Imagine you logged into your bank account and noticed that your balance had mysteriously increased by $1,000. You had no idea where that money came from or why it was there. It just… happened.
The next morning, you logged in again. This time, your balance went down $500. The next day, it went back up $1,000. And the following day, it dropped all the way to zero—again, with no clues or insight into why that happened. No cause. No culprit. All you knew was that it happened.
Now, here’s a dumb question: How would you react to those swings? Unless you’re the most relaxed person in the world, you’d freak. Not just about being broke, but because you had no idea how or why it happened.
The Problem With Basic Email Metrics
Brands today have near-universal visibility into email opens and clicks, and excellent visibility into bounces. And although those metrics tell you something about your email marketing success, they lack the depth and granularity that’s necessary to truly understand what’s driving your successes and failures.
Similar to the obviously absurd “what if” scenario above, metrics like opens, clicks, and bounces tell you only that something’s happening—not why or how it’s happening. They’re reactive, lagging measurements, not leading ones that help you make strategic decisions about your email investments. Yet, most brands’ email strategies are underpinned by the former, not the latter.
In fact, according to Litmus’s 2019 State of Email Analytics, nearly a quarter of brands can’t track email interactions down to conversions. Fewer than half can measure their email marketing return on investment. And less than 28% of brands can measure subscriber lifetime value, which many consider to be the king of North Star metrics.
The good news? Most brands clearly recognize the weaknesses in their analytics.
The New KPIs of Email Marketing Success (And How to Track Them)
According to survey respondents in Litmus’s report, the metrics that email marketers are most excited to start tracking are among the most strategic ones—metrics that say a lot more about the impact your email marketing strategy is having and how each email is actually performing.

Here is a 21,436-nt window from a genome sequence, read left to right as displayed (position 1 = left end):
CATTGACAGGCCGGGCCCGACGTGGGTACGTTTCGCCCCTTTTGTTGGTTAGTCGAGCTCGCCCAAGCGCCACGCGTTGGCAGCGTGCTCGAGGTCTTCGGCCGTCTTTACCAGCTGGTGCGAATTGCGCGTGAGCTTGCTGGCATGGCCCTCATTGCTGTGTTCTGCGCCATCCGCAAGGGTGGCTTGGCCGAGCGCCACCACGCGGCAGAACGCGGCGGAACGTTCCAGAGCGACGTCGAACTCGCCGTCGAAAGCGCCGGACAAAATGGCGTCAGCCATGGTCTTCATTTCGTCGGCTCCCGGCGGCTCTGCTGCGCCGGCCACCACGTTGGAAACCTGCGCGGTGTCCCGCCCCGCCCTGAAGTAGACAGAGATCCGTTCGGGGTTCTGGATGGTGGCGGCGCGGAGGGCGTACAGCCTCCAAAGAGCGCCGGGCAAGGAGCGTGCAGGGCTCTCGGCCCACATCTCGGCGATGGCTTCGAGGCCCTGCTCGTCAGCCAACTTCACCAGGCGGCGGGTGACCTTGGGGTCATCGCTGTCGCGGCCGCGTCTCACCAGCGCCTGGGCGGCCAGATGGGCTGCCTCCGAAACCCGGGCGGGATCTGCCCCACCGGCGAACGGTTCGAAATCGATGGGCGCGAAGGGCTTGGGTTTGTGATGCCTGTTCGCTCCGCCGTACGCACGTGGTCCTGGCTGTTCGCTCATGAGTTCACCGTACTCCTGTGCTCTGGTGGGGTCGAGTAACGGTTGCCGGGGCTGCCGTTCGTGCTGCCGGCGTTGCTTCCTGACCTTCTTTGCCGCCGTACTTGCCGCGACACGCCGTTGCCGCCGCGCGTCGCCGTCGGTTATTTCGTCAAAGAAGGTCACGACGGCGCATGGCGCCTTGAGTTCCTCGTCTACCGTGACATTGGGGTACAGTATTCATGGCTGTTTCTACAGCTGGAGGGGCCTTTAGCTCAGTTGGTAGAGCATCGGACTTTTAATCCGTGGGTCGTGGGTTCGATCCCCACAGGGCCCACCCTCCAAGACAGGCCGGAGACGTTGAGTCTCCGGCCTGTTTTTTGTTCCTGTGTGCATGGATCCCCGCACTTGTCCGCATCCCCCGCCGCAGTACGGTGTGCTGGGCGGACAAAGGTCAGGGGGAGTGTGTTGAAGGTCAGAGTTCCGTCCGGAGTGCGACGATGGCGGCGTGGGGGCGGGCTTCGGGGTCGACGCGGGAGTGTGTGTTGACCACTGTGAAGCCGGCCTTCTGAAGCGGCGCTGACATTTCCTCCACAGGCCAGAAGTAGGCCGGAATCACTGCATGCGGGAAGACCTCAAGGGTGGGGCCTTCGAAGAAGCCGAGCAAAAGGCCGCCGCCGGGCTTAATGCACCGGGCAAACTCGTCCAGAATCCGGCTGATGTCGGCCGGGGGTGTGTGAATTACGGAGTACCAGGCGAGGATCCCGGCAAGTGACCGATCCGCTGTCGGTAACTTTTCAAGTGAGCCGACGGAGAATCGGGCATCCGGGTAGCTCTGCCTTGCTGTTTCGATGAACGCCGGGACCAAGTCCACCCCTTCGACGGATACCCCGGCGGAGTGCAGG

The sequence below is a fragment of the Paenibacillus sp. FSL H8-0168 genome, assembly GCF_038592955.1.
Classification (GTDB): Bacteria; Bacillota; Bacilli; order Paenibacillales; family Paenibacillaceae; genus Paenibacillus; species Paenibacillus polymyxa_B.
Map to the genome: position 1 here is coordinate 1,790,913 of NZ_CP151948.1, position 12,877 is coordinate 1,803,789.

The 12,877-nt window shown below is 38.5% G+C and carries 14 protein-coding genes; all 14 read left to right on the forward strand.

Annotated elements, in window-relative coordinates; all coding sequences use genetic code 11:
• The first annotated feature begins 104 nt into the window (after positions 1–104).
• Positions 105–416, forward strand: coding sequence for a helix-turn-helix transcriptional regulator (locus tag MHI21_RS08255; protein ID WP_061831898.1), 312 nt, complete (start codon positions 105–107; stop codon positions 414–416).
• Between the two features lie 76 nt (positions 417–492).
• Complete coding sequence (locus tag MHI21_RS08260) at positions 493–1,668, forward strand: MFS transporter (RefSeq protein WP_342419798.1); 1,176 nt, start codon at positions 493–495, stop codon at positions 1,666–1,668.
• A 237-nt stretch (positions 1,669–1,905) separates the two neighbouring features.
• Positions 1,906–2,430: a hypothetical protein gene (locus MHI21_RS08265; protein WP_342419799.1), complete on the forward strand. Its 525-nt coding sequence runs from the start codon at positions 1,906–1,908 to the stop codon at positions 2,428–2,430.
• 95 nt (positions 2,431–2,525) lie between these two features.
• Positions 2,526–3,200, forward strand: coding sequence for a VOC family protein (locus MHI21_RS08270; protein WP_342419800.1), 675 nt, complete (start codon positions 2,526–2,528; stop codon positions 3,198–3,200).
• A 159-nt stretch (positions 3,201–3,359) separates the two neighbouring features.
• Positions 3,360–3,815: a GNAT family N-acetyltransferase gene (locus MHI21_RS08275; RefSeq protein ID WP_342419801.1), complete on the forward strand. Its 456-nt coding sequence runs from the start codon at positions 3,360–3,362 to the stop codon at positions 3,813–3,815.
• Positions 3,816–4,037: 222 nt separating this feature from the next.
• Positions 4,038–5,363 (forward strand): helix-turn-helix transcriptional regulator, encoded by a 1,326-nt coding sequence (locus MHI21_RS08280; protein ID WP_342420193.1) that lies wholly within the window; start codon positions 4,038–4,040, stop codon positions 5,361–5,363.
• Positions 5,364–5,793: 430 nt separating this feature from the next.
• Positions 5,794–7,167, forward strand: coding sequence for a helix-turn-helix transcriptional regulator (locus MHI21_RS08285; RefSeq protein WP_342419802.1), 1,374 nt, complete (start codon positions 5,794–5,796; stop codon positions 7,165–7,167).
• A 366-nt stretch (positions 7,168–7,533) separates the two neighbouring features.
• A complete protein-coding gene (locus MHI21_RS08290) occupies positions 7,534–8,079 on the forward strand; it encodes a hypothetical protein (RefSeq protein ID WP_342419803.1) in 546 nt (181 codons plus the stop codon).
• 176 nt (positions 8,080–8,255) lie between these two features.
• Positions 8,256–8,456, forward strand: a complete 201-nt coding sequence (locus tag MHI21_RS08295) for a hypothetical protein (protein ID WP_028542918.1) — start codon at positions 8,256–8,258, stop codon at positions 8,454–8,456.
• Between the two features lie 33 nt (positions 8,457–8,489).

So, what are those metrics? Here’s where the marketers we surveyed think the future is headed with email marketing KPIs:
- Overall email revenue: Simply, this is the total amount of revenue generated by your email marketing activities.
- Subscriber lifetime value: A measure of the revenue generated by individual subscribers, which allows you to organize by cohorts or segments to evaluate whether—and why—some are more valuable than others.
- Email ROI: Once you know what your email marketing efforts are delivering—both total revenue and the revenue driven by campaign—you can start to assess the actual ROI of your email efforts, which makes it easier to invest where things are working and scale back where they aren’t.
Now, those KPIs might seem obvious. But that doesn’t mean they’re easy to track.
In most cases, email service providers offer only surface-level analytics (opens, clicks, bounces, etc.) and Google Analytics goes just one layer deeper. As a result, third-party analytics are often key in helping email marketers measure those three metrics. And for the ones who do, success seems to follow. In Litmus’s 2019 State of Email Analytics report, we found that users of third-party analytics were more than 50% more likely than nonusers to be able to measure KPIs like subscriber value.
Avoiding the Plague of KPI Bloat
As you set your email marketing strategy, stay focused on the “key” in key performance indicators.
After all, the purpose of a KPI is to keep your email program focused on the metric or metrics that matter most to its success. A KPI should act like a North Star, guiding your program in the right direction. And, ultimately, it can be difficult to find the right direction when you’re frequently changing the star you’re navigating toward.
Litmus research shows that brands track 4.3 email marketing KPIs, on average, with the median being 4.0. And though it’s too subjective to suggest that four is the perfect number, what is clear is that the more KPIs you add, the more likely it is that you’ll venture off course. As the old saying goes, “If everything is important, nothing is.”
To be clear: all metrics have some value. It’s just that the value they deliver isn’t always equally valuable. To make sure you’re focused on the ones with the highest impact, choose the most strategic, down-funnel metrics you have access to as your KPIs. Then, use the metrics that are closer to the surface as diagnostics to determine why your KPI is increasing or decreasing.
For instance, if you see a fall in deliverability and can draw a correlation to an increase in bounce rate, then you can make a reasonable connection of causation and create a clear course of action. And if you experienced a decrease in subscriber lifetime value and find a fall in value per subscriber, that might prompt a discussion of how to increase average order size, decrease list churn, and other related issues.
Want to learn more about the email metrics successful brands track—and how they do it? Check out Litmus’s 2019 State of Email Analytics report by downloading it here.
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